Then I saw all the food I had unloaded. I welcomed it into my home, and you know, when you have guests (even if it is a can of peaches) it's not very polite to just make them sit around until you get around to showing them where they'll be staying, right? It seemed wrong to just have stuff sitting in limbo on my kitchen table, so I immediately put the groceries onto the shelves where they would be until I used them. If the shelves were crowded, rather than just stuff things in, I cleared things out and made some room. Who wants to be shoved in a tight, cramped space?

One more example: I was doing the laundry the other day and pouring the laundry detergent into the machine. As I did, I noticed an empty bottle of detergent sitting out that I'd never thrown away. I glanced down at the mostly full bottle I was using and I felt a pang of guilt about that empty bottle. I mean, he's just sitting there, completely useless, while this other bottle is happily being used right in front of him. That's almost cruel! I knew I had to throw him away, so I went to put him in the trash can- but that was stuffed full. Well, that can't be comfortable for that trash can, I thought. So I quickly emptied it, putting the empty detergent bottle in as well (I could feel his relief at being put out of his misery) and took it out to the curb.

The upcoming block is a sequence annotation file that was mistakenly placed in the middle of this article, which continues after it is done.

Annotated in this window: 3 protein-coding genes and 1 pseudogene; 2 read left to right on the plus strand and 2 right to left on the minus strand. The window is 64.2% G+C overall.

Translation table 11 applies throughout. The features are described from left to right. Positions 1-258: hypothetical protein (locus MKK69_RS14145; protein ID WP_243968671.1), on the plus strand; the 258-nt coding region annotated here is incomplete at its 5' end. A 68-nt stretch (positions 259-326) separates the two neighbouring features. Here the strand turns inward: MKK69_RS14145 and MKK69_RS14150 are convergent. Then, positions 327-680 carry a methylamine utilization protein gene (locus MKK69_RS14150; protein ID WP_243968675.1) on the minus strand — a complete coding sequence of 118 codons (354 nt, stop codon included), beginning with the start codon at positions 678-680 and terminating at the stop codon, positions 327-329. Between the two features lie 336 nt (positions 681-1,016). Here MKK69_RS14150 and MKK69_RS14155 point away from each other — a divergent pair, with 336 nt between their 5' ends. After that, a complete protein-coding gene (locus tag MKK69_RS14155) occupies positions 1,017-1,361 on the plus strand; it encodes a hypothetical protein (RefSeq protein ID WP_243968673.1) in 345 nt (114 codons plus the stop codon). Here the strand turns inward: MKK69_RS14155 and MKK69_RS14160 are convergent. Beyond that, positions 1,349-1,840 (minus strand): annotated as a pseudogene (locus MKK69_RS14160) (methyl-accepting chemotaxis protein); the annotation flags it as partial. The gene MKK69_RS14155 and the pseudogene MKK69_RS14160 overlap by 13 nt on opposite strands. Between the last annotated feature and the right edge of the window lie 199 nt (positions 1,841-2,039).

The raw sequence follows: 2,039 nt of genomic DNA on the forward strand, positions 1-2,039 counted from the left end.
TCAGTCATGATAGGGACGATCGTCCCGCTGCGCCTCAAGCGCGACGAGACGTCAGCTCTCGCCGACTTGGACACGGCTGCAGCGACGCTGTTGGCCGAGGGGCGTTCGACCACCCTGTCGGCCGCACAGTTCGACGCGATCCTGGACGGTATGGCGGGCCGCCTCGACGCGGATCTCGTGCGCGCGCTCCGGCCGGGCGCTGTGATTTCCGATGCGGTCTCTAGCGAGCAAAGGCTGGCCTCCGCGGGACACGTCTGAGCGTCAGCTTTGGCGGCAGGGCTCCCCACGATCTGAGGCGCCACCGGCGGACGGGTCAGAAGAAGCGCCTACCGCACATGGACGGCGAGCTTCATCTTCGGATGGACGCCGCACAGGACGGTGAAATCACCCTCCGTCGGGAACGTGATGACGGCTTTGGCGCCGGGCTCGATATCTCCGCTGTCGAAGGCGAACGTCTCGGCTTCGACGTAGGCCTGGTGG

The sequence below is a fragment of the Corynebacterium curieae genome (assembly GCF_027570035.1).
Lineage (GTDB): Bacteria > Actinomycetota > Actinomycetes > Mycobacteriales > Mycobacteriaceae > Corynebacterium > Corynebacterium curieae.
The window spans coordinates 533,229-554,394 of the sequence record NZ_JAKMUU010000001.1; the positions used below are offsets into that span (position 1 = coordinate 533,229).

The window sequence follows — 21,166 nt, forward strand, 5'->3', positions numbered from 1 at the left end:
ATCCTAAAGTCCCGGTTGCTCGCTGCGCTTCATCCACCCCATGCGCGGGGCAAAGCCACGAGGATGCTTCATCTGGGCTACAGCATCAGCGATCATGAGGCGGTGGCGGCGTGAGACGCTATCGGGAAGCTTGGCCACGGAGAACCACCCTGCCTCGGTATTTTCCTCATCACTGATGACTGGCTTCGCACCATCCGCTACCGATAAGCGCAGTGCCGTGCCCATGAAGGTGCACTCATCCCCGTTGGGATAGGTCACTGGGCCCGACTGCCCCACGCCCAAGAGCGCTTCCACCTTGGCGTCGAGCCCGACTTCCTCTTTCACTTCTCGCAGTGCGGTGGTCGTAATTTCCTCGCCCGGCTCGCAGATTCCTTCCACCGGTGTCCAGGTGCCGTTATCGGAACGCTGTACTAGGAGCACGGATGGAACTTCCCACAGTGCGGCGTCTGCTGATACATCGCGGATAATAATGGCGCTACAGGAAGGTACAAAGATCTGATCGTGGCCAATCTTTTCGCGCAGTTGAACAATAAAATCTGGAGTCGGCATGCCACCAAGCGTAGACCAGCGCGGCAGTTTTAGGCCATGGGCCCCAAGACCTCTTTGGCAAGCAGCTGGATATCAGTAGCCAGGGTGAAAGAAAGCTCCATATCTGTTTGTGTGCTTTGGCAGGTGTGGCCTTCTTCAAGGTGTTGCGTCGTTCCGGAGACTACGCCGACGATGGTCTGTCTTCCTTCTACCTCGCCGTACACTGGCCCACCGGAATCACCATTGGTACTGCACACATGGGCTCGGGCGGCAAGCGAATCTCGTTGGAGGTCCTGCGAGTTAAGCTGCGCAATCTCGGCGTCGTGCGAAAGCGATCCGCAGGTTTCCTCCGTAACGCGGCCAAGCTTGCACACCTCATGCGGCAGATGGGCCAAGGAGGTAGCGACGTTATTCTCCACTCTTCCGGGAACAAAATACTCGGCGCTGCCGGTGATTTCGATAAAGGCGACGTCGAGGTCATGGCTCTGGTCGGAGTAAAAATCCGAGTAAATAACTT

So you can see, I'm not thinking of cleaning up as a chore anymore- it's just happening naturally (okay, it's a little unnatural, I know) with this mindset. When you give human feelings to objects you start to want to give them the space and respect that comes with being organized and tidy.

Happy drawers!